September 27, 2014 -- Updated 0158 GMT (0958 HKT)
Sally Kohn says when people click on hacked celebrity photos or ISIS videos, they are encouraging the bad guys.
September 26, 2014 -- Updated 1155 GMT (1955 HKT)
Loren Bunche says she walked by a homeless man every day and felt bad about it -- until one day she paused to get to know him
September 30, 2014 -- Updated 1332 GMT (2132 HKT)
ISIS grabs headlines on social media, but hateful speech is no match for moderate voices, says Nadia Oweidat.
September 29, 2014 -- Updated 1233 GMT (2033 HKT)
A new report counts jihadists fighting globally. The verdict? The threat isn't that big, says Peter Bergen.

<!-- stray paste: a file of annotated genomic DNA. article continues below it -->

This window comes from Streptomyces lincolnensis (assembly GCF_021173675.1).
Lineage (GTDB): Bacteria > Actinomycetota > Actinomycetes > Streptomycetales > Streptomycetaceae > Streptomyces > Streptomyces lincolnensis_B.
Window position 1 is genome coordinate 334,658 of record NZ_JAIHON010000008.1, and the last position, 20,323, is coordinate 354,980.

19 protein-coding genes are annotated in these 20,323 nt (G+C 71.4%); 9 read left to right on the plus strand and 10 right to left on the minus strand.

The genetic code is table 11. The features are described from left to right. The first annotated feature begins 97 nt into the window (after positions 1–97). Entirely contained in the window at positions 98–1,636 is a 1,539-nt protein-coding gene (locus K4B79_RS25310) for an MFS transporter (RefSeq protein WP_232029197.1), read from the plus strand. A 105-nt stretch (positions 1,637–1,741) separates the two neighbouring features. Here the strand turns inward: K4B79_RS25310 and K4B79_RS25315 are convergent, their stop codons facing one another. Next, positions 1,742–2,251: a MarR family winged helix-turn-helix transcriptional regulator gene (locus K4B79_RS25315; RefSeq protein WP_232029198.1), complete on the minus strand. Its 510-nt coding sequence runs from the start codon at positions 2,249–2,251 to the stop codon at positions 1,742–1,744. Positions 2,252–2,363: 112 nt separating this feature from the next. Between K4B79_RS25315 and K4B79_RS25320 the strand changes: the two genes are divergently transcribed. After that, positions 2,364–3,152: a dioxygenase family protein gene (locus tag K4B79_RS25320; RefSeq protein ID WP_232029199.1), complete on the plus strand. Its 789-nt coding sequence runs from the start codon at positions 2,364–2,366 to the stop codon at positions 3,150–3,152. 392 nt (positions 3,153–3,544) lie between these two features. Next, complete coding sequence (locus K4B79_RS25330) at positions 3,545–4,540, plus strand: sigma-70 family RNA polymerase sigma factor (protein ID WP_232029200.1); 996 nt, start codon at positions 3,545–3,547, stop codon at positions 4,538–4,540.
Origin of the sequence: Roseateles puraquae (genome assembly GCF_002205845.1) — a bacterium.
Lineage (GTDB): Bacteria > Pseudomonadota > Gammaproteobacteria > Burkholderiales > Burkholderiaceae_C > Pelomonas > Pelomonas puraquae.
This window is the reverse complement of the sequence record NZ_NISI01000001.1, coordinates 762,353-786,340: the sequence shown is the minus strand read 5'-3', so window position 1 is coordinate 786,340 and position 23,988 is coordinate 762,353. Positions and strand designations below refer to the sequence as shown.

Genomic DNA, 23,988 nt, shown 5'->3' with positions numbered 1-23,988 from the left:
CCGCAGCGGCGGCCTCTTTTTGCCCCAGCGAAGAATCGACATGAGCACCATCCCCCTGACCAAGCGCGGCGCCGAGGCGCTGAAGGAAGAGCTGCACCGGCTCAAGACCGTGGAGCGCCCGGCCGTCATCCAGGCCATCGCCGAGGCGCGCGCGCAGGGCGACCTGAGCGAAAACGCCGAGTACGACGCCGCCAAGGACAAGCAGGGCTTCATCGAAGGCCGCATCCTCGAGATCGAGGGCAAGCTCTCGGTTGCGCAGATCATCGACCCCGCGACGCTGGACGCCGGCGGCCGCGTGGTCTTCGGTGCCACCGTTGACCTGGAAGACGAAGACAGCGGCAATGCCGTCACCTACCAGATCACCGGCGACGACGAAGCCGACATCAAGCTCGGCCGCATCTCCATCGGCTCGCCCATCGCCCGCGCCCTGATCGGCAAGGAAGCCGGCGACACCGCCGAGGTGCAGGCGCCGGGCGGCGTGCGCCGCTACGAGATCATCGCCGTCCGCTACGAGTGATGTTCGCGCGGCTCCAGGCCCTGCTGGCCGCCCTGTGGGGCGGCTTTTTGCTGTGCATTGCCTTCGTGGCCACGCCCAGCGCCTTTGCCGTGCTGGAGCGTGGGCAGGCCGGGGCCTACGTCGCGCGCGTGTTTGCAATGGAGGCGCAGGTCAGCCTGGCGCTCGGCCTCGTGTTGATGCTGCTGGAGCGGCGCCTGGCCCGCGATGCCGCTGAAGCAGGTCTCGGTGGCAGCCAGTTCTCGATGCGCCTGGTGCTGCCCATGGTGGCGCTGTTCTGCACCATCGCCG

September 23, 2014 -- Updated 2137 GMT (0537 HKT)
Ebola could become the biggest humanitarian disaster in a generation, writes former British Prime Minister Tony Blair
September 26, 2014 -- Updated 1658 GMT (0058 HKT)
ISIS has shocked the world. But will releasing videos of executions backfire? Four experts give their take.
September 26, 2014 -- Updated 1439 GMT (2239 HKT)
Eric Holder kicked off his stormy tenure as attorney general with a challenge to the public that set tone for six turbulent years as top law-enforcement officer.
September 26, 2014 -- Updated 1309 GMT (2109 HKT)
LZ Granderson says Obama was elected as a war-ending change agent, not a leader who would leave behind for his successor new engagement in Iraq and Syria. Is he as disappointed as the rest of us?
September 24, 2014 -- Updated 0910 GMT (1710 HKT)
Gayle Lemmon says the question now is how to translate all the high-profile feminizing into real gains for women
ADVERTISEMENT